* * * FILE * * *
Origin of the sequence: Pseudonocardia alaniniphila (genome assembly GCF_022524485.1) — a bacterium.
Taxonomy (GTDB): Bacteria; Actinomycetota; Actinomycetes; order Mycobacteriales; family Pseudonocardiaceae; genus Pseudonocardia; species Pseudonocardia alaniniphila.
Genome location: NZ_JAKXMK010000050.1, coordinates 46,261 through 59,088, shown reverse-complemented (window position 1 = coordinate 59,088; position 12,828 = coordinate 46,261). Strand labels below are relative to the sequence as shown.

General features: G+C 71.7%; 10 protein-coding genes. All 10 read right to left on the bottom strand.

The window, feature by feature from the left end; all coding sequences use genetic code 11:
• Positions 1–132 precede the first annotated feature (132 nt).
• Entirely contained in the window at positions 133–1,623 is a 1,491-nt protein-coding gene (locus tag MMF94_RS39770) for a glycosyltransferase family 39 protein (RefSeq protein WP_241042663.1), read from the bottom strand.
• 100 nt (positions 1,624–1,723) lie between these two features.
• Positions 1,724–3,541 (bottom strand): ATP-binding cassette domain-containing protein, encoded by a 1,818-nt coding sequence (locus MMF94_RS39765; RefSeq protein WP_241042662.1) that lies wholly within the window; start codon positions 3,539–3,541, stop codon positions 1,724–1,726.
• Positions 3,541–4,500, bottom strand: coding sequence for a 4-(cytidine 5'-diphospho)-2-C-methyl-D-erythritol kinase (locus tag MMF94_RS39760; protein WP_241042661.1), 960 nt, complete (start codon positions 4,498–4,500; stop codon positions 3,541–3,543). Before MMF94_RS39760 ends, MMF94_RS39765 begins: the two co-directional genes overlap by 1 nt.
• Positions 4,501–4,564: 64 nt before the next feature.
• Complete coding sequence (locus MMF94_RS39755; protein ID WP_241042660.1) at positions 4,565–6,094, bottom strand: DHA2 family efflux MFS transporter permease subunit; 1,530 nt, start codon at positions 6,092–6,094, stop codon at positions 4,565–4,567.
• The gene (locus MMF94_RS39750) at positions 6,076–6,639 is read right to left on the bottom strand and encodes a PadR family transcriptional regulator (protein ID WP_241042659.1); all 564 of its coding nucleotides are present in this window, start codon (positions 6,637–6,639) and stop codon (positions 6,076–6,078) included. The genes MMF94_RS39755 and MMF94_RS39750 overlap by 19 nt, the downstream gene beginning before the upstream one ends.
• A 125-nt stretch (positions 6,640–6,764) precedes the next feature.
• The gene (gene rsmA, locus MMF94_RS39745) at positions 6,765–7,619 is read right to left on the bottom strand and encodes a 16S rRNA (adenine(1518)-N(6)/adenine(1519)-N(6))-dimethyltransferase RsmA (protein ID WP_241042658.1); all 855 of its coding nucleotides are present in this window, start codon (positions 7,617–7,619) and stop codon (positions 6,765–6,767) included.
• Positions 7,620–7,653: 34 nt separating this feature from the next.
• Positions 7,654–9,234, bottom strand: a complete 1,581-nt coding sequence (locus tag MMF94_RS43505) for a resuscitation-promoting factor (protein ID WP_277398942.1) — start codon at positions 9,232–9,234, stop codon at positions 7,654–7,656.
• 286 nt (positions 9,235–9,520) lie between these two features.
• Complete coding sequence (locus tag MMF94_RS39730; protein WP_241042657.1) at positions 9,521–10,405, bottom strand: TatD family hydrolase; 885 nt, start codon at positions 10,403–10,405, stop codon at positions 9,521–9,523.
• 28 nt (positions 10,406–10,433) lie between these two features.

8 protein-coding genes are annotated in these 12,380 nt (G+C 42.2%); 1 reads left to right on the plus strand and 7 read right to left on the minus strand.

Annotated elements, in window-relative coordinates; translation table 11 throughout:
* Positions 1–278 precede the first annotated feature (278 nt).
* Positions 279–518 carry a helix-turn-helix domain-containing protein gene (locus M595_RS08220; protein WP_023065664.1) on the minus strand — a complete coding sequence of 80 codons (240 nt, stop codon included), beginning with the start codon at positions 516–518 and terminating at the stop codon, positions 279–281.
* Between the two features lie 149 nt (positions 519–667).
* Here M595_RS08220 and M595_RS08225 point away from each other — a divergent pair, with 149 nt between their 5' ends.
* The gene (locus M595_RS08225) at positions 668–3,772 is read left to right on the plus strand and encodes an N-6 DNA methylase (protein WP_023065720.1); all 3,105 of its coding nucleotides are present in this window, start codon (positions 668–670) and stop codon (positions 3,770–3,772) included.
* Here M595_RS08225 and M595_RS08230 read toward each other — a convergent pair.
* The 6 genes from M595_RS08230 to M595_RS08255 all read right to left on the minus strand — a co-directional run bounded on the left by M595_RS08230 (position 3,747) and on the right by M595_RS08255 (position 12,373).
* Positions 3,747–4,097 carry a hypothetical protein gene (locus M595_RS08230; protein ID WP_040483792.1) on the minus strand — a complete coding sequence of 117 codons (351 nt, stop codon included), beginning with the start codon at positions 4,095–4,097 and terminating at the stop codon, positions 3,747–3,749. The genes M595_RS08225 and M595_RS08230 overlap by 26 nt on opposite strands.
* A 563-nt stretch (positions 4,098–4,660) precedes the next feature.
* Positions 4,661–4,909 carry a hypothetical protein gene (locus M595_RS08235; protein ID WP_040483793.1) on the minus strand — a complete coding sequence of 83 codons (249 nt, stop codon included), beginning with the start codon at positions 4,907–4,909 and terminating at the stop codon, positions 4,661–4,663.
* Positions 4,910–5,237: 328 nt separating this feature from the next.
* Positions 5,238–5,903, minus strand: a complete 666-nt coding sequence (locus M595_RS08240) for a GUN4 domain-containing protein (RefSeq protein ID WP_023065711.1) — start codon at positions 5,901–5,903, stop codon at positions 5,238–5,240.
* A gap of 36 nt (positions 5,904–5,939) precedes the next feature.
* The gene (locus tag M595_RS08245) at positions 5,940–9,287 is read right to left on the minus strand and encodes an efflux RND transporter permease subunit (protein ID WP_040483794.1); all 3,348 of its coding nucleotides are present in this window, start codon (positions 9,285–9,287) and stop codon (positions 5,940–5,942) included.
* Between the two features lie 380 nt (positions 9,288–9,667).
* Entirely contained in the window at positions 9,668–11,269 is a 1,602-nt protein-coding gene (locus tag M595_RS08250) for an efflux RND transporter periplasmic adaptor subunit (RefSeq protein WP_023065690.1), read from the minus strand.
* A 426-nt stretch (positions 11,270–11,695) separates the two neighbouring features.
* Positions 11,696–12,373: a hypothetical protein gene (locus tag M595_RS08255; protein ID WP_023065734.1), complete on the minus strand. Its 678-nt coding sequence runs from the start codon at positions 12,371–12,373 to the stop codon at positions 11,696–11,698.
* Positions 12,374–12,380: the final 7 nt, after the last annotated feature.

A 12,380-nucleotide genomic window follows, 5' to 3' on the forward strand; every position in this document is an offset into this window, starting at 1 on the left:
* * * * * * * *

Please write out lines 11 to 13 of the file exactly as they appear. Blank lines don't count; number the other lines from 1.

• Positions 4,501–4,564: 64 nt before the next feature.
• Complete coding sequence (locus MMF94_RS39755; protein ID WP_241042660.1) at positions 4,565–6,094, bottom strand: DHA2 family efflux MFS transporter permease subunit; 1,530 nt, start codon at positions 6,092–6,094, stop codon at positions 4,565–4,567.
• The gene (locus MMF94_RS39750) at positions 6,076–6,639 is read right to left on the bottom strand and encodes a PadR family transcriptional regulator (protein ID WP_241042659.1); all 564 of its coding nucleotides are present in this window, start codon (positions 6,637–6,639) and stop codon (positions 6,076–6,078) included. The genes MMF94_RS39755 and MMF94_RS39750 overlap by 19 nt, the downstream gene beginning before the upstream one ends.